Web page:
Over the centuries, numerous technological advancements in machinery have revolutionized the fashion industry. The majority of the innovations were related to fiber extraction and processing, as well as fabric manufacturing and sewing machines. The accelerated industrialization of the textile industry that followed the 1st Industrial Revolution made mass production and exportation possible, establishing the fashion industry as a powerful global industry. 

The discovery of electricity in the 19th century, during the Second Industrial Revolution, led to the development of some of the industry's most significant technological innovations, such as the creation of artificial fibers, nylon, as well as new technologies for dyeing, and fabric cutting, giving designers more freedom to create. This marks the advent of fashion as we know it today and the beginning of the era that would consecrate the fashion designer as an illustrious personality, with esteem and social status.

Fashion's Digital Revolution

The 20th century marked a new age of fashion with the idea of mass production. First implemented with the aim to produce military uniforms in Europe and spreading to the whole industry later, accelerating the push towards automation. Fashion became a source of trends and our relationship with clothes was transformed by the introduction of ready-to-wear apparel. Mass-market fashion was now in its infancy, as well as the fear your friend might wear the same outfit as you to that important event.

We can confidently say that the invention of the computer and robotics are the two greatest technological breakthroughs since the First Industrial Revolution. These inventions marked the advent of the Third Industrial Revolution and the beginning of an unprecedented changes in the fashion industry.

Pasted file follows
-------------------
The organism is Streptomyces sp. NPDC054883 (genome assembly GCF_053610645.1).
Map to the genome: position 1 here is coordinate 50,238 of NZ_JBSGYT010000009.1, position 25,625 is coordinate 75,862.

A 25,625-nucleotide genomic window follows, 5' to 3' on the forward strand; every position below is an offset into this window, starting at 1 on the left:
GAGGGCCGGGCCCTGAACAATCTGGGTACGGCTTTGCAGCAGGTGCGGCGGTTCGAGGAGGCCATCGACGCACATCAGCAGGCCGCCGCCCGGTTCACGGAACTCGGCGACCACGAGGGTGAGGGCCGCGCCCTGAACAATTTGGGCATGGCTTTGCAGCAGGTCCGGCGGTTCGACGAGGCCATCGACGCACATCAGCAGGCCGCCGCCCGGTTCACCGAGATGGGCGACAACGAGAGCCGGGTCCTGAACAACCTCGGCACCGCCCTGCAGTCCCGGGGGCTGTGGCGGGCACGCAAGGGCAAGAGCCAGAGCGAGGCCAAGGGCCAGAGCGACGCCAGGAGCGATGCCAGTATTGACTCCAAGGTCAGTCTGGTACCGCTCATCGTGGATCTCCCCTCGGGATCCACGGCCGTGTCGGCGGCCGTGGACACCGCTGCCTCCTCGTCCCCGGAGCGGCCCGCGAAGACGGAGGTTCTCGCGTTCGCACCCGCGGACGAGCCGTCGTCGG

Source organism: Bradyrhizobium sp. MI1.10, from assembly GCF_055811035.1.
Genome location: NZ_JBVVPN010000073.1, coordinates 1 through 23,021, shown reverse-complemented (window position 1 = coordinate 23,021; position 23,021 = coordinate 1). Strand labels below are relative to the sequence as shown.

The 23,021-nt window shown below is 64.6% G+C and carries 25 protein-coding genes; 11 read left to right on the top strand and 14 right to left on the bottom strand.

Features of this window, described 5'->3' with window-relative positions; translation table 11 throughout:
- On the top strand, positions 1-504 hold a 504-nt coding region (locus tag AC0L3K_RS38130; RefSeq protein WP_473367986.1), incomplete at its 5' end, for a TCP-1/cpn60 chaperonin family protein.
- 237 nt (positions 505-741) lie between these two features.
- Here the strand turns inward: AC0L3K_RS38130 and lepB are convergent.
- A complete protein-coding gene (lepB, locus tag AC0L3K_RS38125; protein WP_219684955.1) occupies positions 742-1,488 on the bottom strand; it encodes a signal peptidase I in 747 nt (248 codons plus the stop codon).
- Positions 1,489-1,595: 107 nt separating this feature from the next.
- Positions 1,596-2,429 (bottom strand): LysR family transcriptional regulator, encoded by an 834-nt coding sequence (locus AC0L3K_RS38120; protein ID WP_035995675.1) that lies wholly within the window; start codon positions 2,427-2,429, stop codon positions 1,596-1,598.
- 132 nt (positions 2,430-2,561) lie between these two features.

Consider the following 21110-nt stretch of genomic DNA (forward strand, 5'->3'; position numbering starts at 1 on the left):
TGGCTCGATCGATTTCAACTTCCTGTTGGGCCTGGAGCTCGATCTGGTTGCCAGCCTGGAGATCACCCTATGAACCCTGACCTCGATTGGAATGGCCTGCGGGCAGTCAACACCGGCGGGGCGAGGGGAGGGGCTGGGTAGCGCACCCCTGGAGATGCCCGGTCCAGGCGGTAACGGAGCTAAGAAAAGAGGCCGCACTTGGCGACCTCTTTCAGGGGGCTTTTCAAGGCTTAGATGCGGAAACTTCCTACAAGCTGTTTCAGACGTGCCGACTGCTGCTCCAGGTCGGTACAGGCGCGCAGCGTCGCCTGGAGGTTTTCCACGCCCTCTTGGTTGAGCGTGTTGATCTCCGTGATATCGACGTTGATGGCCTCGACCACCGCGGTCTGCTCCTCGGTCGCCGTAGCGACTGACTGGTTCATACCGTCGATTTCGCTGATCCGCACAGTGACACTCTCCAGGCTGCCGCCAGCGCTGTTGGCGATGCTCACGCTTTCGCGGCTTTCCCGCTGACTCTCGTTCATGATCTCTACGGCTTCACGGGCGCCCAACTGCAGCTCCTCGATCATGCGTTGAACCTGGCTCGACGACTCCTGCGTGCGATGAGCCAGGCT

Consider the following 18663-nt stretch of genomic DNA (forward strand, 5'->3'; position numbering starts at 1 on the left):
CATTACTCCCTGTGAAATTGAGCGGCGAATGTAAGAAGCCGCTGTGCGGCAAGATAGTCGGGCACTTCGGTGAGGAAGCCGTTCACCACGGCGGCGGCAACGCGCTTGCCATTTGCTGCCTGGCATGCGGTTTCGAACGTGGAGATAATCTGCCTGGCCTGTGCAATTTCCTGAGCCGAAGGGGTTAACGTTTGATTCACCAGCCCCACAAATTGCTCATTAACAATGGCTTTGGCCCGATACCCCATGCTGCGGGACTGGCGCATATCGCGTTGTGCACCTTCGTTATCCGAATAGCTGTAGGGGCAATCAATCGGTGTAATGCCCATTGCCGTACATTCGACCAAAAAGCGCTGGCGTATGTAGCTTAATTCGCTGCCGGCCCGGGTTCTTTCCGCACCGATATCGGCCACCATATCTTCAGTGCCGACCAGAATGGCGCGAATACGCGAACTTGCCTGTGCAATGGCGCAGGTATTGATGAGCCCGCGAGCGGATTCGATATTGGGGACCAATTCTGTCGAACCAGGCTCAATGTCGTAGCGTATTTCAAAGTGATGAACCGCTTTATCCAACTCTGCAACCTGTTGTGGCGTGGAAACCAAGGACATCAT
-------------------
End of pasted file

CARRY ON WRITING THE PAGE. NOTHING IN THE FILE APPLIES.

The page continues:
Digital technologies introduced numerous innovations, such as laser cutting, 3D printing, artificial intelligence and robotics that allowed the automation and digitization of many production processes, also revolutionizing fashion design. That’s the greatest novelty from the 3rd and 4th Industrial Revolutions, for the first time the design process was also significantly transformed with the adoption of computers and robots. 

The introduction of Computer Aided Design (CAD) and Computer Aided Manufacturing (CAM) helps to enhance fashion design and manufacturing, from fabric weaving decisions to sizing designs, digital printing, laser cutters and embroidery machines, all these processes became fully automated.

The convenience of computer technology in editing sketches and remodeling allowed for more creative use of colors, shapes, and patterns with a higher level of detail, enhancing the product lifecycle through the supply and production chains by showing precise pattern requirements such as seams, print layouts, fabric cuts and colors.

3D started a revolution in the fashion industry by introducing a unique language through the creation of 3D assets with rich data that can be streamlined through the entire supply chain and translated into multiple dimensions allowing fashion to experiment in new spaces in the gaming and virtual worlds, offer hyper-personalization of fashion goods in ecommerce platforms and shift to on-demand production.

The increasing adoption of 3D design and digital technology is redefining processes from product design and development to supply and production chains as well as the distribution and sales of fashion products, also empowering marketing campaigns. Streamlining design and production allows companies to work more quickly and precisely, lowering manufacturing costs and shortening the production cycle. 

The integrated use of digital technologies is driving a dramatic shift in corporate culture that requires constant challenging of the status quo, stimulating brands to rethink their relationship with consumers, disrupting supply chains, reshaping apparel manufacturing, and leading the way to more sustainable fabrics and production methods. Fashion has now progressed from clothes tailored specifically for the rich, to clothes mass-produced without personalized detail, to clothes specifically tailored for each individual. At this point we’re basically blending the luxury tailoring of old with the mass-market sensibility of modernity. The march of progress is a wonderful thing.